Game Theory 101 (Scalia’s replacement edition)

Check out this excellent essay in the Harvard Business Review in which two academic economists, Avinash Dixit and David McAdams, use game theory to analyze the year-long political impasse over the U.S. Supreme Court. Game theory is a branch of mathematics and is used to model conflict situations from the perspective of the contestants involved in the conflict. Thus, in place of normative, legal, or ideological arguments, Professors Dixit and McAdams take a different approach. First, they model the impasse as a strategic game with players and payoffs. One player is President Obama. He wins if he is able to replace the late Justice Scalia with a liberal justice. To do this, however, he needs the cooperation of the other players in this game: the Republican senators who control the U.S. Senate. But they win only if they are able to replace Scalia with a conservative justice.

Next, Dixit and McAdams identify the three most likely outcomes of this contest:

  1. Republicans win: Donald Trump wins the presidency and the Republicans retain control over the Senate.
  2. Status quo: Hillary Clinton wins the presidency, while the Republicans retain control over the Senate.
  3. Democrats win: Hillary Clinton wins the presidency, and the Democrats win control over the Senate.

Lastly, Dixit and McAdams use a standard method game theorists call “backwards induction” to figure out what the most likely outcome of this game will be. At the same time, however, there is an unstated irony in their game-theoretic analysis of this political impasse. Traditional game theory presupposes perfect rationality among the players, but in any given real-world conflict scenario (like this judicial nomination game), the players act in less than rational ways. In this particular game, for example, Dixit and McAdams show how some Republicans are blinded by the “sunk cost” fallacy. They also explain why both players in this game are either over- or under-estimating the probabilities of each possible outcome.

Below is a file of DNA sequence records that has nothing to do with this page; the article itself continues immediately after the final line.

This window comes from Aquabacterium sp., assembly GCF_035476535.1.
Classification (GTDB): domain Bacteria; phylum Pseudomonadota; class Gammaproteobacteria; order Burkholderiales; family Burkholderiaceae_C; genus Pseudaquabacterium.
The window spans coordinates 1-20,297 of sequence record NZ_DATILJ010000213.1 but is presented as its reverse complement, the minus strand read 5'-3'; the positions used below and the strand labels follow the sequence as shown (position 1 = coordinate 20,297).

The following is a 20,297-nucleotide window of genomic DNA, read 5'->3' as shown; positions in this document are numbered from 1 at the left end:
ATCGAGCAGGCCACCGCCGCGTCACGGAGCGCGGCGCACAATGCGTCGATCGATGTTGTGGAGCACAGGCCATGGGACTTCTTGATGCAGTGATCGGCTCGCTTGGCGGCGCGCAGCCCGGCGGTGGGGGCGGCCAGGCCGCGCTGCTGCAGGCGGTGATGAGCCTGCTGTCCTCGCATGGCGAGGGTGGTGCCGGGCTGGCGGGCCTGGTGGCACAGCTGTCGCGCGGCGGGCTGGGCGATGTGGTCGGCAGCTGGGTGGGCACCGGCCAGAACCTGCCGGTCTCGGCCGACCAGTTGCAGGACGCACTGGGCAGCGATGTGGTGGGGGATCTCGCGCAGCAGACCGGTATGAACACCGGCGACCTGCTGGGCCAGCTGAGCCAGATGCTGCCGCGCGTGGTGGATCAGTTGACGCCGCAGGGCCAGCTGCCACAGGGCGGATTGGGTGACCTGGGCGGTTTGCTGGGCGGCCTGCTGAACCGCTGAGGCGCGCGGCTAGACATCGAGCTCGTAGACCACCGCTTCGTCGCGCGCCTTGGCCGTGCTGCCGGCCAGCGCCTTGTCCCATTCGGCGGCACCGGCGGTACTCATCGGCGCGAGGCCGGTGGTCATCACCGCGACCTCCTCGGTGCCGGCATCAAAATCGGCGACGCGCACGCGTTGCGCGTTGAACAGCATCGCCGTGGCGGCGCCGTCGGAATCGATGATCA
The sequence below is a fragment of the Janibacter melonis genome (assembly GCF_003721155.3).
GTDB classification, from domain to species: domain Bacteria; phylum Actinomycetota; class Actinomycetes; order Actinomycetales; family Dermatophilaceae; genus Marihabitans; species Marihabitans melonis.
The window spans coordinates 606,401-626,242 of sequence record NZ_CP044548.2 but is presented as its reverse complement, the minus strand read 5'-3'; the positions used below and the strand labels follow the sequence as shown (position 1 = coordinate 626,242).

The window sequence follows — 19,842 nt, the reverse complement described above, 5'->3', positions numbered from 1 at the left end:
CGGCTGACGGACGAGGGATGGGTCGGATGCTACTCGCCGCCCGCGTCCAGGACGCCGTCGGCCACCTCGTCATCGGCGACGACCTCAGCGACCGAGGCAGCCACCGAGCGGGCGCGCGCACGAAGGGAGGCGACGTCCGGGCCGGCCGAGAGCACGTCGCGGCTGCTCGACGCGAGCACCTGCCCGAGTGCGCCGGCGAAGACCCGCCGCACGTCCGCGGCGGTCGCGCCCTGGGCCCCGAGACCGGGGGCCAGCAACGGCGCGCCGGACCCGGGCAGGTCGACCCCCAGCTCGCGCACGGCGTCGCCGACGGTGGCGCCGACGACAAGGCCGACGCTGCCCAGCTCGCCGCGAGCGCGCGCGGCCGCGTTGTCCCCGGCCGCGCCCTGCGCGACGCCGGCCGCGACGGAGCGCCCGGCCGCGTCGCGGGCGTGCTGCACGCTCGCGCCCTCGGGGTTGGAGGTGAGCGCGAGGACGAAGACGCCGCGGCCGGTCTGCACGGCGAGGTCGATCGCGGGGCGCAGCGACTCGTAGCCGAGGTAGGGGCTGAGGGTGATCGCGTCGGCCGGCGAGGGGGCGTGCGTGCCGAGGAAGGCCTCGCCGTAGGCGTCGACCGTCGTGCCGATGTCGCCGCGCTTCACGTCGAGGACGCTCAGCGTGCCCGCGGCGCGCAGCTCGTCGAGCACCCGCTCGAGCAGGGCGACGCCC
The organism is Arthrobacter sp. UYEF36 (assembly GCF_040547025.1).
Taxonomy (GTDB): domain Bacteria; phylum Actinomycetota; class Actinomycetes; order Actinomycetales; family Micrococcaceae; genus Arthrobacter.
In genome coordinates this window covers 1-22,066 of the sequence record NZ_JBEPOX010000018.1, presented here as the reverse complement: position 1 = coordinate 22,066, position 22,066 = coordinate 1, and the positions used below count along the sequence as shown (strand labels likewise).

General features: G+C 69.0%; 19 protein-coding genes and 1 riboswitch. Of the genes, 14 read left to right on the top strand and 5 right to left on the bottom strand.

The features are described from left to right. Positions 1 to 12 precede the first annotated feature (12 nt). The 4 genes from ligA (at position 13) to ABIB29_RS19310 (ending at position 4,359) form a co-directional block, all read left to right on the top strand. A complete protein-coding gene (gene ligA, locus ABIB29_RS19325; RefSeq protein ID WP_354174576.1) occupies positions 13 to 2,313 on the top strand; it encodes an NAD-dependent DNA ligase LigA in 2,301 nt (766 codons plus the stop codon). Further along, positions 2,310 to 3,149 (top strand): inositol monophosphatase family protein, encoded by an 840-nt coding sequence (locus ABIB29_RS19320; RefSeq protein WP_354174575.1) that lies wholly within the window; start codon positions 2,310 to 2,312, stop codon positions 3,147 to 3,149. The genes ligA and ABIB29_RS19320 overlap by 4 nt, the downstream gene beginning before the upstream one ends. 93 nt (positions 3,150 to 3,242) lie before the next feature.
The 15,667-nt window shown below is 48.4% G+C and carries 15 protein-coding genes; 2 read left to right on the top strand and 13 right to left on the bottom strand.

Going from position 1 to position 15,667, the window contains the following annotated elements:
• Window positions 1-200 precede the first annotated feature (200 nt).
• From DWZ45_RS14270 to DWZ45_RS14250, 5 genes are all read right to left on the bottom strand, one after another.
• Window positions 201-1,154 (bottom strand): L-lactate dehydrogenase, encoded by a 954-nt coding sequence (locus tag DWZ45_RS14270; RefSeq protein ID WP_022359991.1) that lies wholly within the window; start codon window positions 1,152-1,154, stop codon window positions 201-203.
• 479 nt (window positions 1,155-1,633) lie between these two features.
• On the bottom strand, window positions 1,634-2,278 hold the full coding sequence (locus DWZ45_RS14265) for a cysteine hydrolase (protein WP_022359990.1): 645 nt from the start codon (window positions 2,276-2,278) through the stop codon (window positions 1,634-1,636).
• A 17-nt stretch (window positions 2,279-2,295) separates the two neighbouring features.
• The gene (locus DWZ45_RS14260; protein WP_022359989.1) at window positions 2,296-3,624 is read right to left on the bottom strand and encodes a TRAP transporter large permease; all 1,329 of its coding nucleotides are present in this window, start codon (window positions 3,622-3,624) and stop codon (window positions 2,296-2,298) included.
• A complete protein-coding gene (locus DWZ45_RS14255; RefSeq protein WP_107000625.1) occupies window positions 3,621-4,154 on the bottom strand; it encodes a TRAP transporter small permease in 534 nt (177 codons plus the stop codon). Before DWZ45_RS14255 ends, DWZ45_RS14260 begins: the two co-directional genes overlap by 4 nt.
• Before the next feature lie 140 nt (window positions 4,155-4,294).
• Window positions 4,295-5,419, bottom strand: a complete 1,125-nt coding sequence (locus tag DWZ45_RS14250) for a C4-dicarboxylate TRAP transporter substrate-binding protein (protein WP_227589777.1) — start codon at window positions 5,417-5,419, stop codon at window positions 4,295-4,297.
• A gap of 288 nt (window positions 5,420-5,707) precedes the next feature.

Image result for applying game theory to the supreme court nomination hbr

Credit: Dixit & McAdams

About F. E. Guerra-Pujol

When I’m not blogging, I am a business law professor at the University of Central Florida.
This entry was posted in Bayesian Reasoning, Economics, Game Theory, Law, Politics. Bookmark the permalink.

1 Response to Game Theory 101 (Scalia’s replacement edition)

  1. CHC says:

    This sounds intriguing and I can’t wait (well, I can, until tomorrow when I have time to concentrate) to delve into the details. Thank you for sharing.

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